How do you know if your information has been taken by some nefarious hacker?
Just assume it has.
Cyber attacks happen "all the time" but the season of giving may be particularly ripe for thieves who want to hack into your online information. What can you do to protect your information?
Change your passwords
It’s always best to change passwords for sites that contain sensitive information such as financial, health or credit card data. Do not use the same password across multiple sites and never use your Social Security number as a username or password, especially in the wake of the recent Equifax breach that affected millions of people.
And if you are not doing so already, treat everything you receive online with suspicion – in your personal and business email, in case hackers are trying to trick you out of even more information.
What else can you do?
Create stronger passwords.
- Go for at least 12 characters long and a random combination of numbers, symbols, upper- and lowercase letters.
- Do not use the same password repeatedly.
- Do not use browser-based password management – it's not secure.
- For personal/private accounts: Consider using a password manager app, such as 1Password or LastPass, for managing passwords for personal purposes.
- "These apps are not recommended for critical accounts, such as banking, trading, etc. It is a good idea to have multiple passwords for different levels in terms of importance," said Dan Kim, professor, Information Technology and Decision Sciences, College of Business.
- "I don't use a password manager, but rather rely on my memory for personal passwords that don't have a reset feature, but I do have a record of those on an encrypted drive as a backup to my memory. I still have to remember the password to access the encrypted drive, but it is one that I use frequently enough to not forget," said Philip Baczewski, executive director, University IT.
- "If you are considering using an Excel file to store your password, and you are selecting the Encrypt with Password option, yes, your Excel file is secure. Just keep in mind that not even Microsoft can open the file if it becomes corrupt," said Chris Stoermer, senior IT support manager, Administrative IT Services.
- For UNT accounts: UNT does not have a recommended password manager. For university access, there is only one UNT-related password users need to remember and that is the one associated with the enterprise user identification, EUID. One approach to this issue is to select a password theme for various kinds of accounts and then have custom variations for different accounts as a way to promote memory instead of the use of Post-it notes.
Jacob Flores, UIT system administration supervisor, and former Help Desk manager, agrees with Joe Kissell's advice in a recent Wirecutter article, The Best Password Managers.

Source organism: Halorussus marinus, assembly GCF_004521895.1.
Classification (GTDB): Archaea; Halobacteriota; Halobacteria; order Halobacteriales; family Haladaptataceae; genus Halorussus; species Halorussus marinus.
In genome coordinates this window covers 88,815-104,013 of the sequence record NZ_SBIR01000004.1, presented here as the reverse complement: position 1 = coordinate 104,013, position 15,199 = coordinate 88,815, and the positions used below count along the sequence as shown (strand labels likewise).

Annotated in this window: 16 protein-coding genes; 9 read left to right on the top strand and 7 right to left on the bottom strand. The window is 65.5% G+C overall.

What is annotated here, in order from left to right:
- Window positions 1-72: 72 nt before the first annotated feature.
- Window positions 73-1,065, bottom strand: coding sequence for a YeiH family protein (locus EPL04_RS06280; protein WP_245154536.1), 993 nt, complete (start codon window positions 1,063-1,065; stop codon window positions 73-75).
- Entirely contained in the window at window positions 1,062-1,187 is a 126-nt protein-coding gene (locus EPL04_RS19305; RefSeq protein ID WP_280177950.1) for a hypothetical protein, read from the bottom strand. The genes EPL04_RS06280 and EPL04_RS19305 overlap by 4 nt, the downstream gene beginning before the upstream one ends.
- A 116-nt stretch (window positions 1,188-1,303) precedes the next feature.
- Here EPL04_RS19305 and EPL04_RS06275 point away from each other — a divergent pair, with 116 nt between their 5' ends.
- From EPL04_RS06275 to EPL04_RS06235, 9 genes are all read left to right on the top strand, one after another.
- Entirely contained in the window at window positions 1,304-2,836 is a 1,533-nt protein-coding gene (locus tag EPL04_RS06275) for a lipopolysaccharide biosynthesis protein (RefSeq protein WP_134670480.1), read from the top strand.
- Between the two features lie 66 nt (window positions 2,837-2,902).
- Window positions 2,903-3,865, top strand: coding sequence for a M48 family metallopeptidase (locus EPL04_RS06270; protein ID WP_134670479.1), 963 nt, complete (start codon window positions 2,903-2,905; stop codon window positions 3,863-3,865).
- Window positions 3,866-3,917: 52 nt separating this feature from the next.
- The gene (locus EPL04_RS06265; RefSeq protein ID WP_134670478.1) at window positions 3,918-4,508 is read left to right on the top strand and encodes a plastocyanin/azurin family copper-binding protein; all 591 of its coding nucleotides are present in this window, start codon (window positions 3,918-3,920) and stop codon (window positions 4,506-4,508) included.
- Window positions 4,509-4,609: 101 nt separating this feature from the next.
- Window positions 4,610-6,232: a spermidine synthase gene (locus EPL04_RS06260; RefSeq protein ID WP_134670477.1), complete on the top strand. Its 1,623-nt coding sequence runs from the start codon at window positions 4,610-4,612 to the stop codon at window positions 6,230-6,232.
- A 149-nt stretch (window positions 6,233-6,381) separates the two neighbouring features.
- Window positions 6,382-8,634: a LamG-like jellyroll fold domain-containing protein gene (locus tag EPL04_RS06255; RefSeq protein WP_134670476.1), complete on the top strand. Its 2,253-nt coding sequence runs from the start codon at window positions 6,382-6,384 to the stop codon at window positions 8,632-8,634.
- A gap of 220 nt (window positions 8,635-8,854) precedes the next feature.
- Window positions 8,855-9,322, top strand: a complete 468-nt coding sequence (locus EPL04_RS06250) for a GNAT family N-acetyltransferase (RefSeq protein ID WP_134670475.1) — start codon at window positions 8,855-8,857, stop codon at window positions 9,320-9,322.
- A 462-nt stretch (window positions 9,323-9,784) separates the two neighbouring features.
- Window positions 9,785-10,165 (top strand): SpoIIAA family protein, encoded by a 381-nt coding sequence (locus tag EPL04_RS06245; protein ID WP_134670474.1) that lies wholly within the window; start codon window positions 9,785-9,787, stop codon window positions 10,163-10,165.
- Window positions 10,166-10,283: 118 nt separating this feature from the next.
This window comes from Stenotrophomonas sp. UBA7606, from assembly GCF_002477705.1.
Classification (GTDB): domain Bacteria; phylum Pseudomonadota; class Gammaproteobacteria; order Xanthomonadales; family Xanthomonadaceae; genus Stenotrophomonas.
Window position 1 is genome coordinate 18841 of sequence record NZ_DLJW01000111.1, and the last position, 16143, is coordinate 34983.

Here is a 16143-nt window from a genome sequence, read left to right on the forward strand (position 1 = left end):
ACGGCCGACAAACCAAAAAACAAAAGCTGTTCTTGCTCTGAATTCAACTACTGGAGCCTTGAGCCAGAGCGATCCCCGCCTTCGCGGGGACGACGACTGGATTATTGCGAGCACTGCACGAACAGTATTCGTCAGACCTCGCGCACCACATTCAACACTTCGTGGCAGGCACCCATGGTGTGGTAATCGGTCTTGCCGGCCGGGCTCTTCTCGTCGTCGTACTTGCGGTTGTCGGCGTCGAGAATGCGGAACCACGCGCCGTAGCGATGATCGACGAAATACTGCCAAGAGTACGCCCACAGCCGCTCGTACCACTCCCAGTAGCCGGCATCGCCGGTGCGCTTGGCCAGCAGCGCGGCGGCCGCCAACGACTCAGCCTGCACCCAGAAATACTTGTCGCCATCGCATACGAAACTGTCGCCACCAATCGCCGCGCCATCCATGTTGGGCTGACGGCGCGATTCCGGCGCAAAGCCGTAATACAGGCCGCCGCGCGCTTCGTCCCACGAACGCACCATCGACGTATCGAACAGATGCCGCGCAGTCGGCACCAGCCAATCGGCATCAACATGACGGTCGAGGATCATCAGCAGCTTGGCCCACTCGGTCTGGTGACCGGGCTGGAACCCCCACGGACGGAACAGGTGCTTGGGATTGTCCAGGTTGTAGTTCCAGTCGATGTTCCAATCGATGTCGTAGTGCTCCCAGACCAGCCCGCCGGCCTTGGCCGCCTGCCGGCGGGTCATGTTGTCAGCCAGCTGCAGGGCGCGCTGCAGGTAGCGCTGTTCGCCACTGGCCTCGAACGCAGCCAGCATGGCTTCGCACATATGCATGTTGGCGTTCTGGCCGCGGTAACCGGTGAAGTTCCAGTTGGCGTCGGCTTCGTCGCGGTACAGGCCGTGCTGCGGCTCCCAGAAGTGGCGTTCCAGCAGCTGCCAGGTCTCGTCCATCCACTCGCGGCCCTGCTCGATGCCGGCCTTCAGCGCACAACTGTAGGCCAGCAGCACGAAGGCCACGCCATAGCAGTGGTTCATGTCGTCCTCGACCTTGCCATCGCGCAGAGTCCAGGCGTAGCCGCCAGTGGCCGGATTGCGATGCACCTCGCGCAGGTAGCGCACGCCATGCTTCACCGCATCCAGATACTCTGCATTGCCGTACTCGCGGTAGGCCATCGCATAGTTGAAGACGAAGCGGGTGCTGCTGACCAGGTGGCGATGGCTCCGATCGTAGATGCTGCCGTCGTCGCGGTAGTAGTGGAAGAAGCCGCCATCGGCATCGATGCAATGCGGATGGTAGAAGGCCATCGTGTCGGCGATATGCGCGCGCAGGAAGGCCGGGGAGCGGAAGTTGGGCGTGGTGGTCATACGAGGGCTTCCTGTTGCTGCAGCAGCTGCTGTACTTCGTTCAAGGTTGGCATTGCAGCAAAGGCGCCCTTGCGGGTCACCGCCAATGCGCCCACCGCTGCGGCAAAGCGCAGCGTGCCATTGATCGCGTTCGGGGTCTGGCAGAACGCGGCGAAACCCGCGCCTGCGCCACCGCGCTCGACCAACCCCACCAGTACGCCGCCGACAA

"I strongly recommend the use of a password manager. However, to be most effective, the user cannot simply enter their existing passwords into their password manager of choice. They should create new lengthy and complex passwords for each website/service, Flores said.
"Those existing passwords are to be considered too simple and/or similar to each other if they didn’t require a password manager to be remembered beforehand. For instance, having a password manager “manage” a database where every login was firstname.lastname@example.org with JackAndJill77 as the password - or slight variations for each, as some tend to do – isn’t any more secure than when they started. They’ve simply documented their list of usernames and simple passwords.
"When starting to use a password manager, new passwords should be randomly generated and they should be as long as possible for each website/service. The user should have one very long password/passphrase protecting the password manager database, preferably with two-step or multi-factor authentication, MFA, protecting it, and that be the primary password they have to remember. I know my UNT password, my personal email password with MFA, and my password manager password with MFA – the rest are very lengthy, random strings that I don’t know, stored in my password manager. Having unique, lengthy random passwords may seem like paranoia-level security, but if you have a password manager remembering passwords for you, why not be as secure as possible?
"I agree with Kissell's choice(s). I would [hesitantly] recommend LastPass to your average computer user because of its simplicity in getting you set up with a secure password manager. It does that well and that’s really the driving point. However, LastPass has changed its pricing/features so many times over the last 10 years that there’s no telling what price they may stick you with once you’ve vested into their product. That being the case, and my being comfortable with technology, I went with what the article’s author gave special mention to in the “What about KeePass?” section: KeePass. Rather than being just an application, it’s also a database standard. So you’ll find a multitude of free and open-source KeePass compliant applications for any platform (Windows, Mac, Linux, Android, iOS, etc.) and your KeePass database that you control, as opposed to always being “in the cloud,” will work with whatever application you choose. Pretty slick."
Cyberattacks cost businesses an estimated $400 billion per year globally from direct damage and post-attack operation disruption. To give companies a way to evaluate and address their cyber risks in this quickly evolving technology age, the National Institute of Standards and Technology has developed the NIST Cybersecurity Framework.